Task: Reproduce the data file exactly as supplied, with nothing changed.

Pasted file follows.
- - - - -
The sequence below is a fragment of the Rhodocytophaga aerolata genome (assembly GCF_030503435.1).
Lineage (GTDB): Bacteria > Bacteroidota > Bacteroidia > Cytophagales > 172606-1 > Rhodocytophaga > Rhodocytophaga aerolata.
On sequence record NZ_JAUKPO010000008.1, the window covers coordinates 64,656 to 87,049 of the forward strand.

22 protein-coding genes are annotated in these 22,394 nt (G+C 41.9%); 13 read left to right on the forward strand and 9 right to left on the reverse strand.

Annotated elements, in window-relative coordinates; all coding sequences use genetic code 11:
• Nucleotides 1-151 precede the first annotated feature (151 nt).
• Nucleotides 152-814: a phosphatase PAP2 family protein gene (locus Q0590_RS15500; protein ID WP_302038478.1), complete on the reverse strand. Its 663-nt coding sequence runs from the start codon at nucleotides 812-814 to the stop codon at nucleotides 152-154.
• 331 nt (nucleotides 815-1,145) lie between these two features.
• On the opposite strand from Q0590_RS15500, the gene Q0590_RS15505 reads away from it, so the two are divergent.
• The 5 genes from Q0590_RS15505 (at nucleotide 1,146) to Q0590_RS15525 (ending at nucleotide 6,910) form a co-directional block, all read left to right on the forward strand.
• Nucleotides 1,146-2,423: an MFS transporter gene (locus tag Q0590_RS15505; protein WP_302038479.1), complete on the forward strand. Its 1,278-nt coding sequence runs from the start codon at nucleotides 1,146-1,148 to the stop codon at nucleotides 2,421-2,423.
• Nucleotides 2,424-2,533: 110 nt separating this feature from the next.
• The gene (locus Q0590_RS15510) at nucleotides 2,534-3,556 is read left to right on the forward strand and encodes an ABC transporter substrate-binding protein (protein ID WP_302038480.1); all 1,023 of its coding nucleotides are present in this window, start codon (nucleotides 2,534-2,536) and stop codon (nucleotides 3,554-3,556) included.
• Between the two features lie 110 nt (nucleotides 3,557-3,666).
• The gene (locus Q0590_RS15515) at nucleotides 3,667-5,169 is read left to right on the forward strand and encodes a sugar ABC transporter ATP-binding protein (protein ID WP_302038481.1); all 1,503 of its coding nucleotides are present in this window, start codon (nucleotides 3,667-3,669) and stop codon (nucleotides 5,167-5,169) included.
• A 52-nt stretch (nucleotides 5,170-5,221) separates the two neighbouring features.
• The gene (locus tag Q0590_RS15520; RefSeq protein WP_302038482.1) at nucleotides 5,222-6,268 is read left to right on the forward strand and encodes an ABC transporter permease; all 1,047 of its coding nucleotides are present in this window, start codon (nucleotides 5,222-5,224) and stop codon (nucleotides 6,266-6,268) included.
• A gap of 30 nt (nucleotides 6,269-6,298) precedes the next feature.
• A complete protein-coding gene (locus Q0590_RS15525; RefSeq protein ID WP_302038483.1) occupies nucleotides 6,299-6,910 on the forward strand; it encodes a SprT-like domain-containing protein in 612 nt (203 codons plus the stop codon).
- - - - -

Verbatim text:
The sequence below is a fragment of the Rhodocytophaga aerolata genome (assembly GCF_030503435.1).
Lineage (GTDB): Bacteria > Bacteroidota > Bacteroidia > Cytophagales > 172606-1 > Rhodocytophaga > Rhodocytophaga aerolata.
On sequence record NZ_JAUKPO010000008.1, the window covers coordinates 64,656 to 87,049 of the forward strand.

22 protein-coding genes are annotated in these 22,394 nt (G+C 41.9%); 13 read left to right on the forward strand and 9 right to left on the reverse strand.

Annotated elements, in window-relative coordinates; all coding sequences use genetic code 11:
• Nucleotides 1-151 precede the first annotated feature (151 nt).
• Nucleotides 152-814: a phosphatase PAP2 family protein gene (locus Q0590_RS15500; protein ID WP_302038478.1), complete on the reverse strand. Its 663-nt coding sequence runs from the start codon at nucleotides 812-814 to the stop codon at nucleotides 152-154.
• 331 nt (nucleotides 815-1,145) lie between these two features.
• On the opposite strand from Q0590_RS15500, the gene Q0590_RS15505 reads away from it, so the two are divergent.
• The 5 genes from Q0590_RS15505 (at nucleotide 1,146) to Q0590_RS15525 (ending at nucleotide 6,910) form a co-directional block, all read left to right on the forward strand.
• Nucleotides 1,146-2,423: an MFS transporter gene (locus tag Q0590_RS15505; protein WP_302038479.1), complete on the forward strand. Its 1,278-nt coding sequence runs from the start codon at nucleotides 1,146-1,148 to the stop codon at nucleotides 2,421-2,423.
• Nucleotides 2,424-2,533: 110 nt separating this feature from the next.
• The gene (locus Q0590_RS15510) at nucleotides 2,534-3,556 is read left to right on the forward strand and encodes an ABC transporter substrate-binding protein (protein ID WP_302038480.1); all 1,023 of its coding nucleotides are present in this window, start codon (nucleotides 2,534-2,536) and stop codon (nucleotides 3,554-3,556) included.
• Between the two features lie 110 nt (nucleotides 3,557-3,666).
• The gene (locus Q0590_RS15515) at nucleotides 3,667-5,169 is read left to right on the forward strand and encodes a sugar ABC transporter ATP-binding protein (protein ID WP_302038481.1); all 1,503 of its coding nucleotides are present in this window, start codon (nucleotides 3,667-3,669) and stop codon (nucleotides 5,167-5,169) included.
• A 52-nt stretch (nucleotides 5,170-5,221) separates the two neighbouring features.
• The gene (locus tag Q0590_RS15520; RefSeq protein WP_302038482.1) at nucleotides 5,222-6,268 is read left to right on the forward strand and encodes an ABC transporter permease; all 1,047 of its coding nucleotides are present in this window, start codon (nucleotides 5,222-5,224) and stop codon (nucleotides 6,266-6,268) included.
• A gap of 30 nt (nucleotides 6,269-6,298) precedes the next feature.
• A complete protein-coding gene (locus Q0590_RS15525; RefSeq protein ID WP_302038483.1) occupies nucleotides 6,299-6,910 on the forward strand; it encodes a SprT-like domain-containing protein in 612 nt (203 codons plus the stop codon).